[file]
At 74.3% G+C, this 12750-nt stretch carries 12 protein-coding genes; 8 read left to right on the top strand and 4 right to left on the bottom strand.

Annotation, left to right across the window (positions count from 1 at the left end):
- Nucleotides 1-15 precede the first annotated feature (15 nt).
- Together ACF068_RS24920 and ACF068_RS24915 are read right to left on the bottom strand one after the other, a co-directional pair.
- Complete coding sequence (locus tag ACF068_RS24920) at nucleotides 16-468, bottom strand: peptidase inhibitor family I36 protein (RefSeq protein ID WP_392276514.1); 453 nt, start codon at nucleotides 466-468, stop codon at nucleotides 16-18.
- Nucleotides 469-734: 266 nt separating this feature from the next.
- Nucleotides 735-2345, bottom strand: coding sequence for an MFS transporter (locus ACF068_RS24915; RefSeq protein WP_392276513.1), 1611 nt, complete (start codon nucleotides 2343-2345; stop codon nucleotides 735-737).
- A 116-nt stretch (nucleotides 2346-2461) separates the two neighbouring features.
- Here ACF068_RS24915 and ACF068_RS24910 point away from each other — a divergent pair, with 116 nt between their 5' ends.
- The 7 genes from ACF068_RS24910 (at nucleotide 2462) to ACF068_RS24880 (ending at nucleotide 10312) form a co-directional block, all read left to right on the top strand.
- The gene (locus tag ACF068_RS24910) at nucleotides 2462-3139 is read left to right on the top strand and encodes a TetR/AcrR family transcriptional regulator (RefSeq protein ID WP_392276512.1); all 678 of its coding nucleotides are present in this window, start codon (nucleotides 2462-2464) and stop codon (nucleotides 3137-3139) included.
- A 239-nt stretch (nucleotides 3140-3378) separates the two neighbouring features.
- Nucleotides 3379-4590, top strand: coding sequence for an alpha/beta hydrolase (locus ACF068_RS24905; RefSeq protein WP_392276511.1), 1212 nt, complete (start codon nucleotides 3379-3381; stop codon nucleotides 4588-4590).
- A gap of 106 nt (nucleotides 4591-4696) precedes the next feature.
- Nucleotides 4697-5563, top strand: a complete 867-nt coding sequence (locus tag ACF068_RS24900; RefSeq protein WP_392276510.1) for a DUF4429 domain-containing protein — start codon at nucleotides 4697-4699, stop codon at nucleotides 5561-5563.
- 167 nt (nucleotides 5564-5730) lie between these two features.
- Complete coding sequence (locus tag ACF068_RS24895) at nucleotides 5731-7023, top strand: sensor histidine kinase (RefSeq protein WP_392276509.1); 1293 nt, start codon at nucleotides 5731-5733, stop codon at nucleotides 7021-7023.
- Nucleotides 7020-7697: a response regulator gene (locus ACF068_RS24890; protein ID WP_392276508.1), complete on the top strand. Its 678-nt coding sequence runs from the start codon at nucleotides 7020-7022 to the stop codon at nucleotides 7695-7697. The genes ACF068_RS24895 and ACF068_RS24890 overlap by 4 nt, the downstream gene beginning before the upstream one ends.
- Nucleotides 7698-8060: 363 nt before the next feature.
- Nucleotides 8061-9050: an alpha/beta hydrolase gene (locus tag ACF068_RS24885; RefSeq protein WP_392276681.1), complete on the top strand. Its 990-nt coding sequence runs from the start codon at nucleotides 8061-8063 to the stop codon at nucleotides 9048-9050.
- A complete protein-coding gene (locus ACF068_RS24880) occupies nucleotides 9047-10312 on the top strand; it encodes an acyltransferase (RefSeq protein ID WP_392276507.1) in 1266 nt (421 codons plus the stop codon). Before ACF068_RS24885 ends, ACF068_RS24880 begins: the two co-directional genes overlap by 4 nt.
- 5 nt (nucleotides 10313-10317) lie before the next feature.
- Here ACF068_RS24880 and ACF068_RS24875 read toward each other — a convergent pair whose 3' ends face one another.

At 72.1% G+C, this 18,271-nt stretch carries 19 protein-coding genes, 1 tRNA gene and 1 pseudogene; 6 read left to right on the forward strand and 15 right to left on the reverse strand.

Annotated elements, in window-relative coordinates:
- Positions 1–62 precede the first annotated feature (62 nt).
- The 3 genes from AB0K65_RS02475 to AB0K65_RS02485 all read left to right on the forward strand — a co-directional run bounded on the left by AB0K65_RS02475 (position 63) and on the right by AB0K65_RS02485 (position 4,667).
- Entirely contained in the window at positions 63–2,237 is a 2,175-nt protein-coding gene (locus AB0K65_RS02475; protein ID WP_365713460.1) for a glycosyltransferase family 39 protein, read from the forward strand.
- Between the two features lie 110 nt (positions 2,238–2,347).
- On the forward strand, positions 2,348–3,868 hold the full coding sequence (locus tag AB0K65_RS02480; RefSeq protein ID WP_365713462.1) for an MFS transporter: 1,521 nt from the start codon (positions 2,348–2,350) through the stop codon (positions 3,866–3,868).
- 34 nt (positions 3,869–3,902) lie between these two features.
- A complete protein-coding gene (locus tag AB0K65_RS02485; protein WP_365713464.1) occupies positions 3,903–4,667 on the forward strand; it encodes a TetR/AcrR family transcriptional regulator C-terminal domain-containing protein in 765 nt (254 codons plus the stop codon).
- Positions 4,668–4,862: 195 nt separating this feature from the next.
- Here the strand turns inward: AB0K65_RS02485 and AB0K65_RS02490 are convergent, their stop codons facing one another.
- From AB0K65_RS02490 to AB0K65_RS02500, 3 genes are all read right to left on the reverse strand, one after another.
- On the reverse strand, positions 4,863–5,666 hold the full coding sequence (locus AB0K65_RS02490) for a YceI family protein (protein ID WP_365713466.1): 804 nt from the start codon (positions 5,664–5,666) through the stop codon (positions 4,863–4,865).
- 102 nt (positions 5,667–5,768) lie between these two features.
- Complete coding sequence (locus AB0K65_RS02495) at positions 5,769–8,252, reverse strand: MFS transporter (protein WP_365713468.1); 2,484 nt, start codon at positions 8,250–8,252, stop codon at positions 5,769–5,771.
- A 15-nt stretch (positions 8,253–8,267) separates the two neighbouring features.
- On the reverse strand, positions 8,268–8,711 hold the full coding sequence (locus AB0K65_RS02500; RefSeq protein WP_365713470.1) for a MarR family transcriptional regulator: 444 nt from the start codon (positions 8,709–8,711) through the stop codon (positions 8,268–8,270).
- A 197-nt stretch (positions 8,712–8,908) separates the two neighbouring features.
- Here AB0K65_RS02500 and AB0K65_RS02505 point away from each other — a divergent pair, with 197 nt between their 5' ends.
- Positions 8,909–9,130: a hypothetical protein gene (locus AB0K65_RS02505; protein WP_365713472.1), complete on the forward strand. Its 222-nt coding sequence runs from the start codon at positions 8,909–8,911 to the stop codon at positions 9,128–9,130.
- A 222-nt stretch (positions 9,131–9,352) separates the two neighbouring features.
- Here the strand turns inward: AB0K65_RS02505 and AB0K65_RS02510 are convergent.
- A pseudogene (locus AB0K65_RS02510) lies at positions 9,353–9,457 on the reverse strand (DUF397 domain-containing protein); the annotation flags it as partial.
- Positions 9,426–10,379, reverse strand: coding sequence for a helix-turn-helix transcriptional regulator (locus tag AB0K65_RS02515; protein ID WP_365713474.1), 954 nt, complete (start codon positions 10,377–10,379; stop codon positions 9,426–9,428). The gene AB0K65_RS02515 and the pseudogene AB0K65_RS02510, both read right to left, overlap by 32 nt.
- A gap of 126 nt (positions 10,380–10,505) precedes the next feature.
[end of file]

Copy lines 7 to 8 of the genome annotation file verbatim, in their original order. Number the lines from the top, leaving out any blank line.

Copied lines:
- Nucleotides 735-2345, bottom strand: coding sequence for an MFS transporter (locus ACF068_RS24915; RefSeq protein WP_392276513.1), 1611 nt, complete (start codon nucleotides 2343-2345; stop codon nucleotides 735-737).
- A 116-nt stretch (nucleotides 2346-2461) separates the two neighbouring features.